South African defence systems are under consideration by the Chilean Navy as an option for the modernisation of its frigate force.
"South Africa is one of the countries the Chilean Navy is looking at, searching for cost-effective solutions," Vice Admiral Kenneth Pugh, the Commander-in-Chief of the Chilean Navy's First Naval Zone, told Engineering News Online at the Indian Ocean Naval Symposium (IONS), in Cape Town, on Thursday.
"We're interested in South Africa. It's solid, reliable and robust."
The Chilean Navy's frigate force is made up of second-hand British and Dutch ships, which must, in the coming years, go through very major refits known as mid-life updates.
"We are looking for systems we can integrate on our platforms [ships]", he explained.
The Chilean Navy has its own shipyard, Asmar, which in turn has its own systems integration capability. "This is proving much more cost effective. It works for us. We've been doing this since the mid-1980s."
Should South African systems fulfil Chile's requirements, "they could be options for the upgrade of our ships," he pointed out. "Weapon systems should be mature enough to be bought. Sometimes it's not good to be the first user. You must have something working in the navy of the country that developed it, proving that the system is working. A prototype is not good enough."
He highlighted that the Chilean navy was always investigating options for replacing ageing systems and that the procurement process for new systems is a long one, typically taking ten years.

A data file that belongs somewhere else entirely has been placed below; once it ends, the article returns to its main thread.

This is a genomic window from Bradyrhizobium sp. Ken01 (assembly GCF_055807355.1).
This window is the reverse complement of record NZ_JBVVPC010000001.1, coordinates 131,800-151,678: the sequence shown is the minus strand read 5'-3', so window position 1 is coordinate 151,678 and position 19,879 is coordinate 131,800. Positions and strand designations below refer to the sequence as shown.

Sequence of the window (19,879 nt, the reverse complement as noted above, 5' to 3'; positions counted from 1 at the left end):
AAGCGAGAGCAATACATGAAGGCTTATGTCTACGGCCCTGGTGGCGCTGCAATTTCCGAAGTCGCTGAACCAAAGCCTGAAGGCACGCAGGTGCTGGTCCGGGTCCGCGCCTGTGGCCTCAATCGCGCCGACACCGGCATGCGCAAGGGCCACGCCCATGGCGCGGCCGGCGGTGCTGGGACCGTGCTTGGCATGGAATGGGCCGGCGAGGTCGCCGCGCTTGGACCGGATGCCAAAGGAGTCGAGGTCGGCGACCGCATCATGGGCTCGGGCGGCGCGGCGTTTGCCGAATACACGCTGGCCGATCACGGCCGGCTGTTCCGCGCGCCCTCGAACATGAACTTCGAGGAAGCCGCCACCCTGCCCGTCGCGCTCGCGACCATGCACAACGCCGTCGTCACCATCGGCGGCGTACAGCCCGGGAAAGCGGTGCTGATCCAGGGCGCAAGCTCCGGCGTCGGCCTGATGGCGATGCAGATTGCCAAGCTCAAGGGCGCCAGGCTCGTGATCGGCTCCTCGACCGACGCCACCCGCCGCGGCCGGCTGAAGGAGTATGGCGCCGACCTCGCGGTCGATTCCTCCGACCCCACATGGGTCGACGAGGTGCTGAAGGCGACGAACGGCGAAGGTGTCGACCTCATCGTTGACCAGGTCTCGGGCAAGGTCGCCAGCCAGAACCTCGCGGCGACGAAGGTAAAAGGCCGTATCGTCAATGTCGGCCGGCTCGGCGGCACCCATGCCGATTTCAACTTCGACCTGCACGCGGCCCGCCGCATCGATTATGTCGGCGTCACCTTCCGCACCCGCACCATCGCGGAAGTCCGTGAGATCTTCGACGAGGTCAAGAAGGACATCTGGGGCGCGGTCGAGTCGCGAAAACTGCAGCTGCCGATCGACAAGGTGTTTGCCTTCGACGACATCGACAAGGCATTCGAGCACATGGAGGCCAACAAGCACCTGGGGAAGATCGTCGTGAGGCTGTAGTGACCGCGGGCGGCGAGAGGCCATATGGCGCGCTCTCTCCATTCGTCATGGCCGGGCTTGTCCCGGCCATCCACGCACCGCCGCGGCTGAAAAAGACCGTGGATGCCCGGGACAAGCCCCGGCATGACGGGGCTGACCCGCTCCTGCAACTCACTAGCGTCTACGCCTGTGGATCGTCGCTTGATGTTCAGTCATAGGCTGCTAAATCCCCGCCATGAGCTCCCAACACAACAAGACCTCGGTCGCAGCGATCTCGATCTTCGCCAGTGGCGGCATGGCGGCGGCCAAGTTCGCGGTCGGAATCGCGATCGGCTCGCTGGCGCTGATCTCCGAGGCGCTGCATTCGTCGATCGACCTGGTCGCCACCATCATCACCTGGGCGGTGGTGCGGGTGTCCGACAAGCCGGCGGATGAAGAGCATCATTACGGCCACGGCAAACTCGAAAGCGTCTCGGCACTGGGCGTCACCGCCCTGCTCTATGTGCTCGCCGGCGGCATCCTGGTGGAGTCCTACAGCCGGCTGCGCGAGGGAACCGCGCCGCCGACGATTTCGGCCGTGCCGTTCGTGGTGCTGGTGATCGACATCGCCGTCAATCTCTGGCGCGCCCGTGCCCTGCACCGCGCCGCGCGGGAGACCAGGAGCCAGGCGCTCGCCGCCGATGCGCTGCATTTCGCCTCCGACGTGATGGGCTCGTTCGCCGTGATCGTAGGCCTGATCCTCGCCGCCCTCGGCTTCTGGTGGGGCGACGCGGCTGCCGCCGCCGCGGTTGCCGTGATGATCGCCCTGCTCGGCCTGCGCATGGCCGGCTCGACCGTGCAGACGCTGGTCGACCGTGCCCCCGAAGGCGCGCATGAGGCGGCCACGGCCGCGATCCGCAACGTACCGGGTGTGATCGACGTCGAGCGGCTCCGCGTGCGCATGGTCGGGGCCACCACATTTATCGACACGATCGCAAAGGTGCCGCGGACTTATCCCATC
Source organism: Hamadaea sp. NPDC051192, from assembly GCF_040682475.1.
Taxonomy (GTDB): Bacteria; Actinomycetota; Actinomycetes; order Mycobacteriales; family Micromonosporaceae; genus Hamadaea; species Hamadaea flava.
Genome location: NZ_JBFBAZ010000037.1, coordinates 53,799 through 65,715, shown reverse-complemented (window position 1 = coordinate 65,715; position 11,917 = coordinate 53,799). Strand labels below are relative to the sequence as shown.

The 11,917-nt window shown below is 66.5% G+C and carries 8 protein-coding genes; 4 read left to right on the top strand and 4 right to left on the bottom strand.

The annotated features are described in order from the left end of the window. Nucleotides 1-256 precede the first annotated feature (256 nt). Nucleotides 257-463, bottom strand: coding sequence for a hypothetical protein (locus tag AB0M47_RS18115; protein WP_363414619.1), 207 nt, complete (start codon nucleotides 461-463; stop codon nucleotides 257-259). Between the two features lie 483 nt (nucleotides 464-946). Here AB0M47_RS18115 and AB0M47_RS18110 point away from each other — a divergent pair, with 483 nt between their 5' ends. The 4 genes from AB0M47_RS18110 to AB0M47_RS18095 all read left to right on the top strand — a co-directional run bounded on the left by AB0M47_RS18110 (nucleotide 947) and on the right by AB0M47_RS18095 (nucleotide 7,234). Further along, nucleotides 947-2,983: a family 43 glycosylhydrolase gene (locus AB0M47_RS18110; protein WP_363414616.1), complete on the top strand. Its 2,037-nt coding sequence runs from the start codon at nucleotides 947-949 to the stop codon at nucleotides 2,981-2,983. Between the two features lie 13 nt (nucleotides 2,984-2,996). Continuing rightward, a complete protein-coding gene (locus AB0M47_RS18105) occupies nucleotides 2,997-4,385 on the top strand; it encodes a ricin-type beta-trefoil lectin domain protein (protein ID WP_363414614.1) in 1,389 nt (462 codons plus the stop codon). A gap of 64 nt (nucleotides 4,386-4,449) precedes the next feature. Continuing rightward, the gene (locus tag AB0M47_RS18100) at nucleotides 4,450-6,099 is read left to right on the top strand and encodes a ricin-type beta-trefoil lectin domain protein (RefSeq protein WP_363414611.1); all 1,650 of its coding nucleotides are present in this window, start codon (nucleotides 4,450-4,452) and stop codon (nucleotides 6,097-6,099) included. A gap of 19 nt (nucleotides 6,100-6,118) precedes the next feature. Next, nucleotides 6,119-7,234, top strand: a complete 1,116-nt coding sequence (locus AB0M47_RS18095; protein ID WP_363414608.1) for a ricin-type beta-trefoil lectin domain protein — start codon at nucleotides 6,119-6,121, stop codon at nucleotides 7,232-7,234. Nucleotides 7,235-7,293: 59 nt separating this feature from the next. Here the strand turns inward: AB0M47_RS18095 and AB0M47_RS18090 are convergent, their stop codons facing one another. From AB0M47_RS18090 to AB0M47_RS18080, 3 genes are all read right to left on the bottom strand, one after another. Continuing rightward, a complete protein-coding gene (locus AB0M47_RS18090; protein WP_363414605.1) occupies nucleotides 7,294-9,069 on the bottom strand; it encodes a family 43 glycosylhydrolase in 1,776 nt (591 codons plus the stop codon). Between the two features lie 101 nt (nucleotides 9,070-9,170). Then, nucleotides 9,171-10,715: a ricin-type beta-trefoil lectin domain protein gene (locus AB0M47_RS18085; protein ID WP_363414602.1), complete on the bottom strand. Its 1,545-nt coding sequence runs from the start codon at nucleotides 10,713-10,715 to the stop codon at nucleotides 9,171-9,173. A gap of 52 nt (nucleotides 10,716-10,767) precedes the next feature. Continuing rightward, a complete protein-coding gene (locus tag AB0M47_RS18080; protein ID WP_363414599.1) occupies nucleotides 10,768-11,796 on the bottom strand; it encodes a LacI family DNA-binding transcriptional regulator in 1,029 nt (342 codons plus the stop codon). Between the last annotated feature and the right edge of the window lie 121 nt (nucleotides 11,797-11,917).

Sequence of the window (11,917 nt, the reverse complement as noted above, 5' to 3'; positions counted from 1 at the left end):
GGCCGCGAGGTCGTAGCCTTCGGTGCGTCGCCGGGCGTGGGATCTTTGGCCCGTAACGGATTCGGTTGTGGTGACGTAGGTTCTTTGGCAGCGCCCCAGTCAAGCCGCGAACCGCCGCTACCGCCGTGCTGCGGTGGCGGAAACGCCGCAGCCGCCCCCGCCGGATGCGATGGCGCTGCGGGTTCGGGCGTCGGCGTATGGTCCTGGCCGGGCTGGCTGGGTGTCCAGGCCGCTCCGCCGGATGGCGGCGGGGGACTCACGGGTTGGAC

For example, Chile's ex-British frigates are equipped with the Seawolf surface-to-air missile (SAM) system, which is now ageing (the UK Royal Navy plans to take it out of service within the next five or so years and its replacement, called the Sea Ceptor, is of an advanced stage of development).
"South Africa has very good missiles, especially anti-aircraft missiles," affirmed Pugh. "The companies you have here are very good."
It should, perhaps, be noted that Denel Dynamics' Umkhonto naval SAM is now in operational service with the South African and Finnish Navies, in its infrared homing version. However, a proposed longer-ranged radar-guided version has yet to be developed.
The Chilean Navy is present at IONS as an observer navy.
Keith Campbell is attending IONS as a guest of the South African Navy.